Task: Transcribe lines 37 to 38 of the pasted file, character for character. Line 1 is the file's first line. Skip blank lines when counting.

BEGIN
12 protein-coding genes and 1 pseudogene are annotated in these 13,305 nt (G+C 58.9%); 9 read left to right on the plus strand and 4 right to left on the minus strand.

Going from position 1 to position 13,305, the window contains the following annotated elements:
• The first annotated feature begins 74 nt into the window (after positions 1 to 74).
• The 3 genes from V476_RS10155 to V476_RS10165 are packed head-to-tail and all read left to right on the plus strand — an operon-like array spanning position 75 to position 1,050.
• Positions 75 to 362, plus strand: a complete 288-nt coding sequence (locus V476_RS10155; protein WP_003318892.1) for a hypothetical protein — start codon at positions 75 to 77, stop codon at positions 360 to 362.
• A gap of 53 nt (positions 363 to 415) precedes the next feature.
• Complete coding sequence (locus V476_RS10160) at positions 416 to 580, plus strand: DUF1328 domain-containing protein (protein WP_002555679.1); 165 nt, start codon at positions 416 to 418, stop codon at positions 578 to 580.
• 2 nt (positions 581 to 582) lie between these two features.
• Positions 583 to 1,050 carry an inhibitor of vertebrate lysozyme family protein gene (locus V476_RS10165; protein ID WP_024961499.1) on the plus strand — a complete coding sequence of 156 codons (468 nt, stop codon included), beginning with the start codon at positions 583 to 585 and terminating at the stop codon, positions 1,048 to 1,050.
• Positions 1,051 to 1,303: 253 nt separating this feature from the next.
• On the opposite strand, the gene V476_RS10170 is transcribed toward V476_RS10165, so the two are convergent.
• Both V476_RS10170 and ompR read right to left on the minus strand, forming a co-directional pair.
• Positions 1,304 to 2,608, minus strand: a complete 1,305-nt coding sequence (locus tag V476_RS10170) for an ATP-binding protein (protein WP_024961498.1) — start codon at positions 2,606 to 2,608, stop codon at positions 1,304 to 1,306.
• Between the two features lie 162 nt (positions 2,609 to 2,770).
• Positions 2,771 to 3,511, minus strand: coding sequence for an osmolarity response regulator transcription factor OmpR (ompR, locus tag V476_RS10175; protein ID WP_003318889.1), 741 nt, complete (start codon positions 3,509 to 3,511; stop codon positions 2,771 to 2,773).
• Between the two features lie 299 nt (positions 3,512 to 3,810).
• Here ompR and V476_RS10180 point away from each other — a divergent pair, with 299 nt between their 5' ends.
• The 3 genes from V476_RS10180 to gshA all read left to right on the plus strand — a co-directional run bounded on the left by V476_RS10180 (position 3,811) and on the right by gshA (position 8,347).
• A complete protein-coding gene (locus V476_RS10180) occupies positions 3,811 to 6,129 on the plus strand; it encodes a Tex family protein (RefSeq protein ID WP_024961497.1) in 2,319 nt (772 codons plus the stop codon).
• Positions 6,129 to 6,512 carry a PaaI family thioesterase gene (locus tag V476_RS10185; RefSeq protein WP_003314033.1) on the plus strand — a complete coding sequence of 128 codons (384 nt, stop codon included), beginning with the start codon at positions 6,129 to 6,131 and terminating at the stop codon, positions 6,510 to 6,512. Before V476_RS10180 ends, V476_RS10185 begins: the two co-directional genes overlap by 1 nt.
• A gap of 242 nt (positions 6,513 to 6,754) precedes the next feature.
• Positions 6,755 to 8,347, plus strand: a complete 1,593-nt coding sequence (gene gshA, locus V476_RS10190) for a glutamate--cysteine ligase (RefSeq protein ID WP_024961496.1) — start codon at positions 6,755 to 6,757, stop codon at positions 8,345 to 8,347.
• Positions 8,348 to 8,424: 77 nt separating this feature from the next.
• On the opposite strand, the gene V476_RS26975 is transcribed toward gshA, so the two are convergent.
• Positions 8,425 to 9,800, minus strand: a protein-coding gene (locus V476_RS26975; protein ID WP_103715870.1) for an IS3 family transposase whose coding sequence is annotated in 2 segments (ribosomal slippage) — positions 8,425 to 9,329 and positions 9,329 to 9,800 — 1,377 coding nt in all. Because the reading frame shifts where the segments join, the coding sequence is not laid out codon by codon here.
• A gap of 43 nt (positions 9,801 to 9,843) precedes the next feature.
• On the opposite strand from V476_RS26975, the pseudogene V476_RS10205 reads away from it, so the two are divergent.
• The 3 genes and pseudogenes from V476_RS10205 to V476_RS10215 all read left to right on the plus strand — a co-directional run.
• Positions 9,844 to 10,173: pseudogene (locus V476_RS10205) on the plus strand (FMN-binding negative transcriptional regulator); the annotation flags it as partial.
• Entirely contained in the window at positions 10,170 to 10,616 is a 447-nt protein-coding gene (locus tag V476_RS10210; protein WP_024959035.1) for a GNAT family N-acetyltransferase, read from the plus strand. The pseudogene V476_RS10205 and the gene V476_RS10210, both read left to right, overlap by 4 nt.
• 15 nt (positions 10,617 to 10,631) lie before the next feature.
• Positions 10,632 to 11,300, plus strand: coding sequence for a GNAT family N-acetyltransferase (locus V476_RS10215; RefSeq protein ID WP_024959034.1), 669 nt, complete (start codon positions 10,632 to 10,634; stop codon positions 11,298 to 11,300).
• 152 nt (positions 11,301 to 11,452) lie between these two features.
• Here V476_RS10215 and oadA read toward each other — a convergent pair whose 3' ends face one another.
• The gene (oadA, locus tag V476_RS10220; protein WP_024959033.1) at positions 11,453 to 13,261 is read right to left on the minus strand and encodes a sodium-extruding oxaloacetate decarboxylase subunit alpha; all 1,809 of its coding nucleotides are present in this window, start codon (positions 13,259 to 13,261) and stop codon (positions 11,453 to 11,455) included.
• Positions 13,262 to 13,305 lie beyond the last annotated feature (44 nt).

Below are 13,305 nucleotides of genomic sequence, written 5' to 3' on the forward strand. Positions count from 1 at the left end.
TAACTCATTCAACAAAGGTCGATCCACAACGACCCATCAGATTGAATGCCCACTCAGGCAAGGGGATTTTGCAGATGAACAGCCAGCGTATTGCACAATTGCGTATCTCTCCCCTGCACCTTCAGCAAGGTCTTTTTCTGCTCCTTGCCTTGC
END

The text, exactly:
Below are 13,305 nucleotides of genomic sequence, written 5' to 3' on the forward strand. Positions count from 1 at the left end.
TAACTCATTCAACAAAGGTCGATCCACAACGACCCATCAGATTGAATGCCCACTCAGGCAAGGGGATTTTGCAGATGAACAGCCAGCGTATTGCACAATTGCGTATCTCTCCCCTGCACCTTCAGCAAGGTCTTTTTCTGCTCCTTGCCTTGC